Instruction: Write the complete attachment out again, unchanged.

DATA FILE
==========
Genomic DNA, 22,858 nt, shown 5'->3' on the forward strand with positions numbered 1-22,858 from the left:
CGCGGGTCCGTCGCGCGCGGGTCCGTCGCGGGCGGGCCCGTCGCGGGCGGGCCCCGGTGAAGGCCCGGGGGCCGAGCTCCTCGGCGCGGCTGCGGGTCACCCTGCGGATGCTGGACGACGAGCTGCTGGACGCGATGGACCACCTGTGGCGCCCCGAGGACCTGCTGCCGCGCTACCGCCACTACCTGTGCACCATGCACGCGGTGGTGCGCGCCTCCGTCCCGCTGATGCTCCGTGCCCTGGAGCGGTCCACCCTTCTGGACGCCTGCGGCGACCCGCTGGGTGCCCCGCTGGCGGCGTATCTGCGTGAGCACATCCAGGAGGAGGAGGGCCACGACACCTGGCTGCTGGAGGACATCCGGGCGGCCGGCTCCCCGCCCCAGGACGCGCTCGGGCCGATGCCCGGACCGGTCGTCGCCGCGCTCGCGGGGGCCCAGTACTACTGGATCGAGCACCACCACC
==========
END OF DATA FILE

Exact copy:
Genomic DNA, 22,858 nt, shown 5'->3' on the forward strand with positions numbered 1-22,858 from the left:
CGCGGGTCCGTCGCGCGCGGGTCCGTCGCGGGCGGGCCCGTCGCGGGCGGGCCCCGGTGAAGGCCCGGGGGCCGAGCTCCTCGGCGCGGCTGCGGGTCACCCTGCGGATGCTGGACGACGAGCTGCTGGACGCGATGGACCACCTGTGGCGCCCCGAGGACCTGCTGCCGCGCTACCGCCACTACCTGTGCACCATGCACGCGGTGGTGCGCGCCTCCGTCCCGCTGATGCTCCGTGCCCTGGAGCGGTCCACCCTTCTGGACGCCTGCGGCGACCCGCTGGGTGCCCCGCTGGCGGCGTATCTGCGTGAGCACATCCAGGAGGAGGAGGGCCACGACACCTGGCTGCTGGAGGACATCCGGGCGGCCGGCTCCCCGCCCCAGGACGCGCTCGGGCCGATGCCCGGACCGGTCGTCGCCGCGCTCGCGGGGGCCCAGTACTACTGGATCGAGCACCACCACC